March 07, 2006

Man in Black

The house seems quiet today. Boy in Black is gone for three days, off at a college that invited him to campus to compete for a scholarship.

He was not nervous about the high-pressure interviews. His shyness is curiously specific. Talking to a girl his own age can make him stammer, blush, and lapse into complete silence. But being grilled by a handful of college professors does not frighten him in the least. No, the most difficult part of the process for Boy in Black was the realization he would have to dress up for the interviews.

For awards ceremonies and interviews, most kids here wear khaki pants with a white or light blue shirt. That seems to be the standard dress code. But Boy in Black has always chosen to wear black -- black dress pants, a black dress shirt, and a red-and-black tie. Since he has shaggy dark hair, dark eyes with long black lashes, and skin that always looks tan, black is a good choice for him.

He keeps growing, though, so we had to go buy a pair of new black pants. Yes, that sounds simple. But it was not. There is one person in this world who hates shopping more than me, and it's Boy in Black. The worst part is that because he is very tall and thin, he is hard to fit and that means he actually has to try on the pants. Yes, that's right. His evil mother actually insists that he go into the dressing room and put the pants on. Worst, she makes him walk out of the dressing room and show her the pants. Clearly, she just likes to torture him. What mother would do such a thing to her son?

Boy in Black's shopping strategy is to buy the very first pair of pants he tries on, so that he won't have to try on any more. So here is the kind of conversation we have.

Me: (yelling into the dressing room) Do they fit?
Him: Yeah, they're good.
Me: Come out so I can see them on you.
Him: (deep sigh)
Me: Let me see.
Him: See? They're fine. Let's go.
Me: Fine? They are several inches too short. I can see your socks!
Him: They're good enough. Let's go.
Me: Take your hands out of the pockets.
Him: But this is how I normally stand.
Me: The waist is too big. This is not the right size at all.
Him: They're okay.
Me: Not. even. close. Let me get you a different size.
Him: How long is this going to take?
Him: You wanted me to try a pair on and I did.
Me: Here, try this pair.
Him: But I already tried a pair on.

Eventually, we did find a pair that fit him perfectly. At home, after much prodding, I convinced him to try on the interview outfit. Since he wears the same clothes every day – black band t-shirt, black hoodie, and black zip-off pants – it was a shock to see him dressed up, so tall and thin, looking like a man instead of a teenage boy. But he looked terrific. I felt relieved that he had a decent outfit to wear to the interviews.

Then I saw the movie Walk the Line, and that is when I realized what I had done.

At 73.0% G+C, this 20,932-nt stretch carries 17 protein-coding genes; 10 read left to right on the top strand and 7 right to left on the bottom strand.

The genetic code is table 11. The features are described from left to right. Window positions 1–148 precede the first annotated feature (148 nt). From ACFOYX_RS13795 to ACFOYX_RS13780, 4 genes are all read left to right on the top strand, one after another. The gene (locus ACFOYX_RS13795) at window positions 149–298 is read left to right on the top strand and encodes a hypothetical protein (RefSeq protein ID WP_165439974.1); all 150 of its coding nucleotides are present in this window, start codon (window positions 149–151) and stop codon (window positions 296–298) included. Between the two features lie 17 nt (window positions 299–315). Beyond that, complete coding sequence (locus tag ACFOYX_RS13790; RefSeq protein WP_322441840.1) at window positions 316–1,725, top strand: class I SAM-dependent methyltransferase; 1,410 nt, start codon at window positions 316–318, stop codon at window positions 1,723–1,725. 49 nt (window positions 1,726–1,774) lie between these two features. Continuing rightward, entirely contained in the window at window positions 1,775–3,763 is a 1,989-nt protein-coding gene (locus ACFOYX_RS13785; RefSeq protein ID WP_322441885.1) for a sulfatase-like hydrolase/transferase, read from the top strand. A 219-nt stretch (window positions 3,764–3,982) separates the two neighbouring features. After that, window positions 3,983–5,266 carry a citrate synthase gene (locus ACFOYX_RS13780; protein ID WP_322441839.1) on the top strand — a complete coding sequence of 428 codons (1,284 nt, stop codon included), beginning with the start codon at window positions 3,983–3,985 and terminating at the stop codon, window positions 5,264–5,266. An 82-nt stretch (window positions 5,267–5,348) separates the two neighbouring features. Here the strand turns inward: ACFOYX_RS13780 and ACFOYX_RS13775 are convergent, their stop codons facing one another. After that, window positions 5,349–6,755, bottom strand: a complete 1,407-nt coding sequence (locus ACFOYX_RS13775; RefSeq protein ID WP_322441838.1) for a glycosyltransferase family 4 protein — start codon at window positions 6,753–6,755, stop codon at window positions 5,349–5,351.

I sent my kid off to an important interview dressed like Johnny Cash.


listmaker said...

That is so funny and I have so been there.

Yankee T said...

A foreign world to me. I'm always the one begging to leave the store, with the 2 teenage girls begging to try on more clothes! He sounds so stunning, jo(e). We're going to miss our 2 seniors next year, aren't we?

jo(e) said...

Yeah, Yankee Transplant, it's hard to let them go. I thought it would be easier with my second, but it is just as wrenching.

bridgett said...

He's probably taking fashion cues more from the White Stripes or the Strokes than from Johnny Cash. It will make a nice change for the committee -- most of the boys they see will be wearing a blue blazer that's too short in the sleeve, khakis, a white shirt with no undershirt, and a borrowed power tie that's either too long, too short, or too wide.

Sounds like Boy in Black now has a great graduation outfit.

kathy a said...

this story is a classic! my son reached his growth spurt late, so our problem for a couple years was too-long pants and the horror of measuring for hemming. on the style front, son now acknowledges that the punk look is not ideal for job interviews, bar mitzvahs, funerals, etc., so he owns one [only one] decent tiny-plaid dress shirt and a couple of ok sweaters. in a pinch, he borrows from his dad, rather than endure shopping.

Jane Dark said...

Oh, hilarious. And though I like shopping, inevitably, I am difficult to fit because I am small, and yet curvy -- and it is very difficult sometimes not to say to hell with it, even if the waist is loose and the legs are too long. (they are never too short).

wolfa said...

When my sister was much smaller, she went with my mother to buy clothes, I think for the New Year. And she came back with a new skirt, which she really loved. Except . . . funny, now that skirt is way too big on you. It fit in the store.